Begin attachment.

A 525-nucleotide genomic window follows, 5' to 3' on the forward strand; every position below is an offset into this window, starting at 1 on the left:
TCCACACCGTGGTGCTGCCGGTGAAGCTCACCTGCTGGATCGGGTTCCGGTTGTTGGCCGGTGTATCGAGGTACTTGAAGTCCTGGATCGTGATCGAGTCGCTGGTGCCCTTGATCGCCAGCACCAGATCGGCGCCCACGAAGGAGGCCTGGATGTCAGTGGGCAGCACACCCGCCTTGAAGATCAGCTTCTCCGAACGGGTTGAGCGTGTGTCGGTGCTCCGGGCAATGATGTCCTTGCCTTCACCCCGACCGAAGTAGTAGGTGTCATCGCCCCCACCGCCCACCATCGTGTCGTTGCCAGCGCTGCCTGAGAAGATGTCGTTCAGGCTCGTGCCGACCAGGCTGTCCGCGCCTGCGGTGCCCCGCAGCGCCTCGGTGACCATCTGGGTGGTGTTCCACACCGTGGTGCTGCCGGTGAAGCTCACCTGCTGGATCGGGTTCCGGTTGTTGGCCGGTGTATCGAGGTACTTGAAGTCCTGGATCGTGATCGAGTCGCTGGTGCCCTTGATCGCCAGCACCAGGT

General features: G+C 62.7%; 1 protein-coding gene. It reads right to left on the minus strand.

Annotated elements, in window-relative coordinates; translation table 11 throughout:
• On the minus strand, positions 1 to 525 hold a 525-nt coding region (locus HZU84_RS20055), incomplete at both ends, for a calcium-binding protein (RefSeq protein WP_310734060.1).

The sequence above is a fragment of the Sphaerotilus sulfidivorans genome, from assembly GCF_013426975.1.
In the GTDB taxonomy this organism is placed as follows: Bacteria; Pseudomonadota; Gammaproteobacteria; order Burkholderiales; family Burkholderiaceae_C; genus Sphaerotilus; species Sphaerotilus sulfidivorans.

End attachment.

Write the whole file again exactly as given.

A 525-nucleotide genomic window follows, 5' to 3' on the forward strand; every position below is an offset into this window, starting at 1 on the left:
TCCACACCGTGGTGCTGCCGGTGAAGCTCACCTGCTGGATCGGGTTCCGGTTGTTGGCCGGTGTATCGAGGTACTTGAAGTCCTGGATCGTGATCGAGTCGCTGGTGCCCTTGATCGCCAGCACCAGATCGGCGCCCACGAAGGAGGCCTGGATGTCAGTGGGCAGCACACCCGCCTTGAAGATCAGCTTCTCCGAACGGGTTGAGCGTGTGTCGGTGCTCCGGGCAATGATGTCCTTGCCTTCACCCCGACCGAAGTAGTAGGTGTCATCGCCCCCACCGCCCACCATCGTGTCGTTGCCAGCGCTGCCTGAGAAGATGTCGTTCAGGCTCGTGCCGACCAGGCTGTCCGCGCCTGCGGTGCCCCGCAGCGCCTCGGTGACCATCTGGGTGGTGTTCCACACCGTGGTGCTGCCGGTGAAGCTCACCTGCTGGATCGGGTTCCGGTTGTTGGCCGGTGTATCGAGGTACTTGAAGTCCTGGATCGTGATCGAGTCGCTGGTGCCCTTGATCGCCAGCACCAGGT

General features: G+C 62.7%; 1 protein-coding gene. It reads right to left on the minus strand.

Annotated elements, in window-relative coordinates; translation table 11 throughout:
• On the minus strand, positions 1 to 525 hold a 525-nt coding region (locus HZU84_RS20055), incomplete at both ends, for a calcium-binding protein (RefSeq protein WP_310734060.1).

The sequence above is a fragment of the Sphaerotilus sulfidivorans genome, from assembly GCF_013426975.1.
In the GTDB taxonomy this organism is placed as follows: Bacteria; Pseudomonadota; Gammaproteobacteria; order Burkholderiales; family Burkholderiaceae_C; genus Sphaerotilus; species Sphaerotilus sulfidivorans.